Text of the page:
[MUD-Dev] Proposed Law

Matt Mihaly the_logos at achaea.com
Mon Oct 22 15:56:35 New Zealand Daylight Time 2001


On Sat, 20 Oct 2001, Adam Martin wrote:
> ----- Original Message -----
> From: "Matt Mihaly" <the_logos at achaea.com>
 
>> It's no more grossly disbelievable than any system of magic I've
>> ever seen. It's no more grossly disebelivable than the fact that
>> you have to eat in many of these worlds, but never have to
>> defecate or urinate.
 
>> Is it believable in chess that the queen rather than, say, the
>> knight is the most powerful piece? No, and it doesn't
>> matter. Internal consistency matters, and the queen is more
>> powerful in chess. In most MUDs, mobiles come back to life. So do
>> players, for that matter. It happens every time, or nearly every
>> time, and that's really what matters.
 
> I think you're being more than a little unfair with your analogy:
> Chess is a game of strategy; most MMORPGs seem to be games of
> immersion to a strong extent (otherwise why on earth bother with
> FPS 3D, for a start? Why bother with room descriptions at all -
> just have a world filled with "Room 345", "Room 6653" etc?). It
> does no harm to rename the chess pieces (at least given the number
> of "alternative" chess-piece sets that people are happy to play
> with this seems the case)

Focusing on one aspect of MUDs like that misses the whole. They are
partially about immersion. They are partially about strategy. They
are partially about socializing. Etc. There's no reason you couldn't
make a MUD that has nothing to do with immersion. JC claims mud-dev
is a MUD (not sure I buy that), but it's not immersive, to me at
least, at all. My point is just that we were talking about a
proposed law, and I'm just showing that it's not a universal one. It
only applies to a narrow set of possible MUDs, as I see it.


> I agree that lack of defecation is, the moment you stop to think
> about it, grossly unbelievable. But it's unbelievable by omission,
> and out of site does truly tend to be out of mind; monsters that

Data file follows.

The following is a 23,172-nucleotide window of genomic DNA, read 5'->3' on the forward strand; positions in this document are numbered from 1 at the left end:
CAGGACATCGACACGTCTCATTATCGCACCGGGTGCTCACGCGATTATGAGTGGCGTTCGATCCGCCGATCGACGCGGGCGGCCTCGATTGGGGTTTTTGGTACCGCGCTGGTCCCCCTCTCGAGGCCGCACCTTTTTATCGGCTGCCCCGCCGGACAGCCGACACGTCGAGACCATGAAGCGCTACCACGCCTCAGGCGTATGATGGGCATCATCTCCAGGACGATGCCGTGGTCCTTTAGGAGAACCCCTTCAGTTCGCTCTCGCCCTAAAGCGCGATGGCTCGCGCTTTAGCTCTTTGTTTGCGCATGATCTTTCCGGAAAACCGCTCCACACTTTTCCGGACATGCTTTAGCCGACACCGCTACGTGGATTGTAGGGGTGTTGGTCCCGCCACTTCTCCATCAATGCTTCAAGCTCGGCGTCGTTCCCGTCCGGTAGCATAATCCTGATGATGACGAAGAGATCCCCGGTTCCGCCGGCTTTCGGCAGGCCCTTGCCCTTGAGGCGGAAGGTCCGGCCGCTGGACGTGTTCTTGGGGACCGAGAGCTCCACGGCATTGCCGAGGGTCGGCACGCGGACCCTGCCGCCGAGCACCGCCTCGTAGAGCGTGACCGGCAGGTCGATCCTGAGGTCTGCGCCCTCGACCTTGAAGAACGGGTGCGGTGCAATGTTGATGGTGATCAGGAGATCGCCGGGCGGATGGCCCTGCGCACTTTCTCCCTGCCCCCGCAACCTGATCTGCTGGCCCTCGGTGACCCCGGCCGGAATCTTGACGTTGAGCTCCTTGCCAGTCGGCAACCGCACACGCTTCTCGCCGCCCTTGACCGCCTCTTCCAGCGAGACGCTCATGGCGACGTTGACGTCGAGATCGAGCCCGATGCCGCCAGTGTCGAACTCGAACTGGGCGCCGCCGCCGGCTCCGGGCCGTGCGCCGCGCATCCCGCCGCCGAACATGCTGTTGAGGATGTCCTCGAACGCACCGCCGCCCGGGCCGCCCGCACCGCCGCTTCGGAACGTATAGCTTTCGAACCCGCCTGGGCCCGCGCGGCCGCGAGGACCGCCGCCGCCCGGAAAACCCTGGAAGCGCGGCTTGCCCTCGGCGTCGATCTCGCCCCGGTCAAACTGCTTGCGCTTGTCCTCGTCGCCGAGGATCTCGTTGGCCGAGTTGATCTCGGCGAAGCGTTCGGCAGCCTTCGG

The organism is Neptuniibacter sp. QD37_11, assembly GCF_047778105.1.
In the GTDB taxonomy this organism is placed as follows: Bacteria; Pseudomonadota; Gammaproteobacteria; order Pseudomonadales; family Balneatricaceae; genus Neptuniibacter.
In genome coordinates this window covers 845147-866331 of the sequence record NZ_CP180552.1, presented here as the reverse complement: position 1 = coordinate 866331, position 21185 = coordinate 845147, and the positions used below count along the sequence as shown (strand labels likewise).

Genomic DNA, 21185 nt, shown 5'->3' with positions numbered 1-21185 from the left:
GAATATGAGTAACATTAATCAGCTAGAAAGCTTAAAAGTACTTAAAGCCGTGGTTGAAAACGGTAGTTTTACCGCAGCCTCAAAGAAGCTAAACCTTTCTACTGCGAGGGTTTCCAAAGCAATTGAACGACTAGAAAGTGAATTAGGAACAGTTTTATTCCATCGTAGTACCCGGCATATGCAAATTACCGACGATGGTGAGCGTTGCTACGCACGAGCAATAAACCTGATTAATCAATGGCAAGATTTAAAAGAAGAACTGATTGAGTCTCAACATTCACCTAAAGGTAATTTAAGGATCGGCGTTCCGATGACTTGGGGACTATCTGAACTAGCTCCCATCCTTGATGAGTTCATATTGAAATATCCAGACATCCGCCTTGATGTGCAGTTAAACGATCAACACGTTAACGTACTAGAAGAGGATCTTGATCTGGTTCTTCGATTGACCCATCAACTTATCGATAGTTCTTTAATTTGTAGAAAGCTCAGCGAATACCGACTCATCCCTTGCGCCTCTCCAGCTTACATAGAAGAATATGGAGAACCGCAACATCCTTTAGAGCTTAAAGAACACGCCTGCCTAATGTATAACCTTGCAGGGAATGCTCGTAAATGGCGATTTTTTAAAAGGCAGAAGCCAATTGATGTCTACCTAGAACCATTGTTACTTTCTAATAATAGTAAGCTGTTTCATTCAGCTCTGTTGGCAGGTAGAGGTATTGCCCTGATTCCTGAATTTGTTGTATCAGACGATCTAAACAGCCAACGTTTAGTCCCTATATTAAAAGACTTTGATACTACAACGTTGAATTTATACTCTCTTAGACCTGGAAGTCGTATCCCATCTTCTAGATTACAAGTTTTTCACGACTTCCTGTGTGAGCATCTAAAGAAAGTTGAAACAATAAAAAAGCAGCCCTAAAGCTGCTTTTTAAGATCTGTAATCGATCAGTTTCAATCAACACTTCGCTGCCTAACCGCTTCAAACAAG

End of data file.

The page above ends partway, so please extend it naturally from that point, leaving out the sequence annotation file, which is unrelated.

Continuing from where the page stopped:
> die and then re-appear unharmed to start again are very much an
> in-your-face situation. To be honest, I generally stop engaging
> with a game once I see things like a respawn point...at that point
> I just switch to GoP and find it hard if not impossible to resume
> suspension of disbelief.

You mean like fire-breathing dragons? That's also quite in your
face, and that is equally unrealistic. The in-your-face 'unrealism'
of most MUDs starts the minute you create a character.

>From my POV as a player, I've never cared if mobs respawn, stand
there picking their noses, or whatever. I've never cared, and don't
like monster bashing. MUDs, to me (again, as a player. My POV as a
designer is somewhat different, but if I have that view as a player,
I'm sure many others do too), are all about interaction with other
players.

I think you'd find, for instance, that Achaea's players are somewhat
more immersed in much of the game than Everquest players are, yet
our mobs are about as stupid and 'unrealistic' as they come. Fixed
respawn points. Fixed respawn times, etc. It doesn't matter really,
because that's that's how the world works, and it's consistent.


> I'm reminded of the FarSide cartoon, where a cow stands up and
> says "Hey, this is GRASS! We've been eating grass for all these
> years!" having just realised that there are much better things to
> be eating than grass. The fact that "In most MUDs, mobiles come
> back to life" doesn't AFAICS affect whether they should or not.

I love that one. (anything with cows in it is a-ok as far as I'm
concerned). I haven't heard any arguments yet that persuade me that
it's inherently a bad thing though, and I doubt I ever will,
particularly as I don't even see that it's possible to prove.

There are as many 'perfect designs' as there are players, and some
of the perfect designs are diametrically opposed to each other.

--matt

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